02 October 2016

Homegrown Violent Extremism: Vigilance of Intelligence...

Since the Boston Marathon terrorist attack on Patriots Day, April 15th, 2013 the spectrum of Operational Risks that have descended upon the region and the country are vast.  People, processes, systems and external events are the state-of-play.  If you own a backpack and you are taking it on public mass transit or to a public event soon, remember this.  The new normal has finally arrived in the United States of America, again.

What does the face of terrorism look like?  London understands.  Oslo now understands.  FOB Chapman understands.  New York City.  San Bernardino.  Orlando.  Dallas.  Even as we begin the analysis of this latest U.S. based event in context with all the similarities of past episodes of terror, we are left with one absolute known.  Operational Risk Management is essential, no matter who you trust and how much you trust them.  The public now understands this once again and regardless of how much we may want to continue to enjoy our civil liberties and privacy, you never know when or how this will happen again.

Why is it that Israel and other nations that are so far more advanced in their Operational Risk strategies, still witness numerous incidents of terror?  Because it is impossible to eliminate.  It is only possible to mitigate the risks and likelihood of occurrence.  Public safety and security incidents of this magnitude are the visible metric we all judge to make sense of our progress.  Our only hope is better intelligence.  Lisa Ruth explained this over four years ago:

Intelligence is the best, the only, way to defeat the terrorists. To tackle the terrorist threat, we need all the weapons in our intelligence arsenal. That starts with intelligence requirements from the entire community that are well-focused and well-targeted. It means funding and a mandate to succeed. It means strong collection. We need human intelligence, which comes from case officers recruiting sources on the ground to give us information. We need electronic information, including telephone intercepts and static listening devices. We need overhead photography. We also need open source information such as web sites, facebook pages and other publicly available information. We need analysis, putting the pieces together. And we need decision makers who trust the intelligence services and listen to what they are saying. Washington Times, 9/14/2012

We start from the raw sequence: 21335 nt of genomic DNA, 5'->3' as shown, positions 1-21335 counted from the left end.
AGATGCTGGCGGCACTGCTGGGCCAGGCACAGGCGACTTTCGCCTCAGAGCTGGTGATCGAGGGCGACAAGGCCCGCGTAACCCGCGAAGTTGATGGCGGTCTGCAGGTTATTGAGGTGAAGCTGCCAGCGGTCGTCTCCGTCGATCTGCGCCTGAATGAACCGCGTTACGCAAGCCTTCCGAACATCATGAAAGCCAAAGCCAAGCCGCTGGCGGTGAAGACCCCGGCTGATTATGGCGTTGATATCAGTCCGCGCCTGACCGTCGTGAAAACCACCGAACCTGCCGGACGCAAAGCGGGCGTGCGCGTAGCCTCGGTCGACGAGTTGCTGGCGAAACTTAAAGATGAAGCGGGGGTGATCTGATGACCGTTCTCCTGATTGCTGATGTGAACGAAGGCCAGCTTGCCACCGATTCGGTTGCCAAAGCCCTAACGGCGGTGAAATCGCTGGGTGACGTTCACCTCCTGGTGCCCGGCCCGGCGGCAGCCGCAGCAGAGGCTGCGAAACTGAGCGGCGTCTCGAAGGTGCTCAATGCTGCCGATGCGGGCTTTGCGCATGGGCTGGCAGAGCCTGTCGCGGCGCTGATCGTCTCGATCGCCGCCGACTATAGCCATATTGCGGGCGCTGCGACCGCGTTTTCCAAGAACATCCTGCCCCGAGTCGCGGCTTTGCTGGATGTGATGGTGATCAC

So in the dark shadows and behind closed doors, the whispers continue to debate how Boston Patriots Day 2013 could have happened?  How On December 2, 2015, 14 people were killed and 22 were seriously injured in a terrorist attack at the Inland Regional Center in San Bernardino, California, which consisted of a mass shooting and an attempted bombing.  Why didn't the intelligence we had already, provide the warning in time, in the midst of a glaring yellow or red flag?  As the analysis continues and the best and the brightest determine the lessons learned, we can only pray, that our process changes take place and citizens behaviors are modified.  Erroll Southers explains why we have more work ahead of us:
 At the same time, the radicalization process is not brief. Extremism smolders like a hot coal, an idea that grows into a violent fire fueled by anger, conflicts of identity, feelings of humiliation and marginalization.. It is important for the public to understand that removing any one of these elements cannot fully disrupt radicalization. All of these and other root causes need to be addressed in the effort to not just apprehend terrorists, but dissuade the radicalization that leads to terrorism.
There will be numerous accounts of heroism, people who saw or reported details that could have helped stop any of these Homegrown Violent Extremist (HVE) events.  What matters most from this point forward is that "John Q. Citizen" realizes the importance of being ever vigilant.  Having a continuous sense of personal vigilance is our only hope.  Whether in the crowd at the next marathon or in a lonely office cube, off Route 123 does not matter.  The goal is the same and we must not lose sight of our mutual responsibilities and unified purpose.
Godspeed America!
  1. An expression of good will when addressing someone, typically someone about to go on a journey or a daring endeavor.

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